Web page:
High growth and carcase genetics paying their way

James Jeffery has received feedback on the high daily growth rate of his Reiland blood steers. His cow herd is run in the NSW southern tablelands

High daily weight gain in Reiland blood feeder steers has paid dividends for NSW southern tablelands producer James Jeffery.

James was contacted by Teys Australia providing feedback on his steers fed through the Jindalee feedlot at Stockinbingal, NSW.

Of the 430 cattle in the contemporary group fed over 100 days, the average daily gain was 1.719kg.

The 41 Reiland blood steers proved their profitability with an average daily gain of 2.341kg compared to the overall average of 1.719kg.

The draft’s average feed conversion ratio (kg ration/kg grain) was 5.387 versus the average of 7.190.

They had a lean meat yield of 54.24 per cent compared to the average of 50.45 per cent, and an average carcase weight of 381.4kg.

Their average MSA Index was 57 and marbling score of 451 compared to the average of 435.

James and his wife Neasha run 330 Reiland blood breeders across three properties totalling 810ha at Wingello, Goulburn and Golspie.

The cattle are run in country ranging from 600mm to 900mm rainfall zones up to an altitude of 900m.

The herd was originally two-thirds Angus and one-third Hereford, and has swung over to a straight Angus and black baldy operation.

It is down from 500 breeding females prior to the drought but 120 heifers have been retained this year to rebuild numbers on the back of a good seasonal break.

James invested in his first Reiland bull around a decade ago and aims for high growth sires.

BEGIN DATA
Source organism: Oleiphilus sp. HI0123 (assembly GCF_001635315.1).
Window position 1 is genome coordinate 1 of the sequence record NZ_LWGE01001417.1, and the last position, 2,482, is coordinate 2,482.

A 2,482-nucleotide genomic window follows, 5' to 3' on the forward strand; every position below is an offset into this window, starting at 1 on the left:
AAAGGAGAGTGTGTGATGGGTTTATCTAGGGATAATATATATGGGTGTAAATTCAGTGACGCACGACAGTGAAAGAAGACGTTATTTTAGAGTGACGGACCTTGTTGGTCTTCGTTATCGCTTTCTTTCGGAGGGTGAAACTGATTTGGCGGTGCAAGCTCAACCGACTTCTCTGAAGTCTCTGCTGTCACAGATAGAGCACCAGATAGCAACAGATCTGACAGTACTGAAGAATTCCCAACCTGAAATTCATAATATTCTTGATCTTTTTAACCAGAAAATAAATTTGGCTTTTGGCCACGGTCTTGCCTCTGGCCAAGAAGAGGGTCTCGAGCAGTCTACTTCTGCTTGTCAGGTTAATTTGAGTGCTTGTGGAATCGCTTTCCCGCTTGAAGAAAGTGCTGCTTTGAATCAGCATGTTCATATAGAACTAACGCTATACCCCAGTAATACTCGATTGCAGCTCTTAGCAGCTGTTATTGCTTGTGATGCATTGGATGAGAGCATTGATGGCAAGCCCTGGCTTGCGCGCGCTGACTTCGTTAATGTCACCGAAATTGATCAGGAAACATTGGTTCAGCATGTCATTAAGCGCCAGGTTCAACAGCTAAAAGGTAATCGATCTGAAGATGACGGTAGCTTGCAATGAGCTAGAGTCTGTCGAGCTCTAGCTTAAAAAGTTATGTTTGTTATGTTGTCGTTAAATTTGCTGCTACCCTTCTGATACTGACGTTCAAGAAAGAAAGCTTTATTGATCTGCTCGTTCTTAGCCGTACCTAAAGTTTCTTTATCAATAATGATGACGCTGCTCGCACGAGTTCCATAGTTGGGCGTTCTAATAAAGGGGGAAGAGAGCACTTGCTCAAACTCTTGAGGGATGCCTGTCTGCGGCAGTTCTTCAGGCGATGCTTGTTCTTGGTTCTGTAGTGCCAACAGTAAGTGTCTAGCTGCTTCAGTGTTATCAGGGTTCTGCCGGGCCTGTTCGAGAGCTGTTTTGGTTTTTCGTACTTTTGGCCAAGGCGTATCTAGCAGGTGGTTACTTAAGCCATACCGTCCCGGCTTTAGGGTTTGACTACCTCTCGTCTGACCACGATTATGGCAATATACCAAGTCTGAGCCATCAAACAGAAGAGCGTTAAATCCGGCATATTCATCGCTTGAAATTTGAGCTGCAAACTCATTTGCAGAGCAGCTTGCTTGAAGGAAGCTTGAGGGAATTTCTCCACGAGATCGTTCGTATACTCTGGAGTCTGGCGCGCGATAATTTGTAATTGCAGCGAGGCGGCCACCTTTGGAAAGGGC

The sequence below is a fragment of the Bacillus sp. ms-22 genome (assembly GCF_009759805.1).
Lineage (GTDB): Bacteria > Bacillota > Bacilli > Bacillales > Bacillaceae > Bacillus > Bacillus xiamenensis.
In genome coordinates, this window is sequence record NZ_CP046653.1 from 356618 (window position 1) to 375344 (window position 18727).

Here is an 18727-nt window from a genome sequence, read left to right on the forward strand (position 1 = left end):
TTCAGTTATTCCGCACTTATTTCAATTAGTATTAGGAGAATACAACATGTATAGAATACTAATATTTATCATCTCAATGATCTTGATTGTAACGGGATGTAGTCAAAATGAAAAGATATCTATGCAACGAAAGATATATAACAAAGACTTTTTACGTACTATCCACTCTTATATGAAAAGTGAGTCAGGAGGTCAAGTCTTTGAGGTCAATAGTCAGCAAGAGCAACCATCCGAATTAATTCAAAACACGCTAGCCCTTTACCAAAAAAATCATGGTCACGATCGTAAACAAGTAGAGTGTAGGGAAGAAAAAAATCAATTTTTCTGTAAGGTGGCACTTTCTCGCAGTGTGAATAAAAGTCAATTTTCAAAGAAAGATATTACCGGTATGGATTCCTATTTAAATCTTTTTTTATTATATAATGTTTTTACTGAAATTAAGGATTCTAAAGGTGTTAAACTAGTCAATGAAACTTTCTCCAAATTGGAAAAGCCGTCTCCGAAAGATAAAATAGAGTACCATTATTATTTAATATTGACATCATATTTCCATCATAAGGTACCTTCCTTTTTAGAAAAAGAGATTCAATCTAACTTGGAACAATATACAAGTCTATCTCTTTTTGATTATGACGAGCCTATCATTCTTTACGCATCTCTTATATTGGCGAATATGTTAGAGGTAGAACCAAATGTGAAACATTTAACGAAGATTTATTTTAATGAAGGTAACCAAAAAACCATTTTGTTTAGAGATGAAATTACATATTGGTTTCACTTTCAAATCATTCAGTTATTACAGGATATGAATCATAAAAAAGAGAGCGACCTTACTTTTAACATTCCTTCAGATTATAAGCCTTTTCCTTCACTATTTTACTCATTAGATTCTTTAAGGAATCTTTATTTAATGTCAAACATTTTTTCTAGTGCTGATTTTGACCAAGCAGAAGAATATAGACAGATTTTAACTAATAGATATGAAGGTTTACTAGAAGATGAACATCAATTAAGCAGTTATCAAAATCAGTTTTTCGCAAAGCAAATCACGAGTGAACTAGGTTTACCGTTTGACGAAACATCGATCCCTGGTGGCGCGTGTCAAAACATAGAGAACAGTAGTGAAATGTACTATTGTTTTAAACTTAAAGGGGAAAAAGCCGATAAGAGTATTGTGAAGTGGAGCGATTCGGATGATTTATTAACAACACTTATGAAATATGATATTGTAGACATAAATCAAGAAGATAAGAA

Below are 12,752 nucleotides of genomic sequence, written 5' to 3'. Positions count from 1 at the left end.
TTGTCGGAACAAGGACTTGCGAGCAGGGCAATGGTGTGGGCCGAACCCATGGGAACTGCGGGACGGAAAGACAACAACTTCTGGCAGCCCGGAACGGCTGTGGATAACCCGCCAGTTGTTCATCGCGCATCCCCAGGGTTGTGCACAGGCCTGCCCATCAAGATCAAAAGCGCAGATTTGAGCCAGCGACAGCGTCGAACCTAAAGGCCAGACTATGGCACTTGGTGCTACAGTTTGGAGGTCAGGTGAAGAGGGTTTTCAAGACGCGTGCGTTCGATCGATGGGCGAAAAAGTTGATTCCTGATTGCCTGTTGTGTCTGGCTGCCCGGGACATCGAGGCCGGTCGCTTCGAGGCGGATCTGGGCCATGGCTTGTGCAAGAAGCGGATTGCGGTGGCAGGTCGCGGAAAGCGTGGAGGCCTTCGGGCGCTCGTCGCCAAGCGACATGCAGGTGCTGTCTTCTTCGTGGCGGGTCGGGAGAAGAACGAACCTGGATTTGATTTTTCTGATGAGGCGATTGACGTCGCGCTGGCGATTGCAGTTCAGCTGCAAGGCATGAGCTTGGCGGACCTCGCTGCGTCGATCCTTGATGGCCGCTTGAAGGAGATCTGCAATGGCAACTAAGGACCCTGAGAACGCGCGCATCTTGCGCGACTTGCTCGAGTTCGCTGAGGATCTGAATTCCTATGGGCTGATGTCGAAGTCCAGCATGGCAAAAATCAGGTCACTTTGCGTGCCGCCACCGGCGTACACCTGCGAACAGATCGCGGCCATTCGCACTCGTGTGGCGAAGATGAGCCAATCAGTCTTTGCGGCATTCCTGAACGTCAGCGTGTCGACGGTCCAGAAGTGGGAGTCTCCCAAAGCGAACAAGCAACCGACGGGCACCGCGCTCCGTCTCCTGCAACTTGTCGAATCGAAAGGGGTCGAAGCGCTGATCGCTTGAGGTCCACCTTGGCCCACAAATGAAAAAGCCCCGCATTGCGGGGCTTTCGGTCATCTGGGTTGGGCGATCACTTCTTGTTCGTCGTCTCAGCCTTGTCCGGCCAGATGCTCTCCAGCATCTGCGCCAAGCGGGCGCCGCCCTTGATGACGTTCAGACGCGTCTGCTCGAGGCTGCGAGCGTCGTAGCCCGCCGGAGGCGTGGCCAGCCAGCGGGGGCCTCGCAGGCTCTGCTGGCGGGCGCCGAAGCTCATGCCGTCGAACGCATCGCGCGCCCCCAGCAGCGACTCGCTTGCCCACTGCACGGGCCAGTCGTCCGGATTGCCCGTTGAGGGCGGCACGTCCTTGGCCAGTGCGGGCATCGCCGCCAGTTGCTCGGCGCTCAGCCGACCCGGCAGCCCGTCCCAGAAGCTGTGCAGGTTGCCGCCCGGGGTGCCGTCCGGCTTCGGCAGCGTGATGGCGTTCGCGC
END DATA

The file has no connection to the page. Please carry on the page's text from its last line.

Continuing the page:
An average birthweight is matched with a high 600 day growth, intramuscular fat and eye muscle area BREEDPLAN EBVs.

“I prefer the negative fat bulls to produce more muscle, and I like the bulls to be as deep as possible all the way through,” James said.

“I used to look at bulls with high milk figures but now I’m using early weaning, it is not so important.”

James has used Hereford bulls over Angus cows to take advantage of hybrid vigour in the progeny.

“I thought the black baldy calves would have been heavier across the scales but I’ve found there is no difference between the straight blacks and black baldies,” he said.

“A well bred straight black steer is as good or better than the black baldy.

“The off spring of every single Reiland bull I’ve had has been quiet. This is important as the majority of the time I’m working the cattle on my own.”

James classes up the heifers in the spring calving herd, having kept an eye on their average daily growth rate through regular weighing.

“I’m chasing those genetics with a high growth rate and also select the heifers on visual appraisal.

“They are joined at about 16 months or a little earlier, depending on liveweight, and then pregnancy scanned.

“Surplus heifers sold to feedlots have received positive feedback from buyers.

Due to the drought, the calves were early weaned in January down to 130kg liveweight onto pellets.

“It is the first time I have done that and will do the same this year,” James said.

“I have three holding yards with bunks and the calves are drafted into contemporary groups based on weight.

“The heavier group were finished in four weeks and the lightest group a few weeks longer.”

The calves were turned onto improved pasture followed by grazing cereals.

James aims to improve on the high country native pastures by direct drilling cocksfoot and phalaris.

He also sows oats and barley to fill the autumn-winter feed gap.

James is impressed with the longevity of the Reiland bulls and is happy with the customer service from the stud.

“The program is progressive and underpinned by a large commercial program.”

He is prepared to invest up to $10,000 on bulls as he sees the benefits in using high performance genetics.

“All the bulls have been extremely quiet and I can go there to look at their bulls one-on-one in the yards,” he said.

“I’ve never had a bull break down and they are joined at the rate of 1:40 over eight weeks.

“The Reiland bull genetics are getting better and better all the time, and the herd improves with them as the traits are coming through in the off spring.”

James recently sold PTIC cows, aged six to nine years and weighing 642kg, to top AuctionsPlus on $1950, and were bought by a Moss Vale buyer.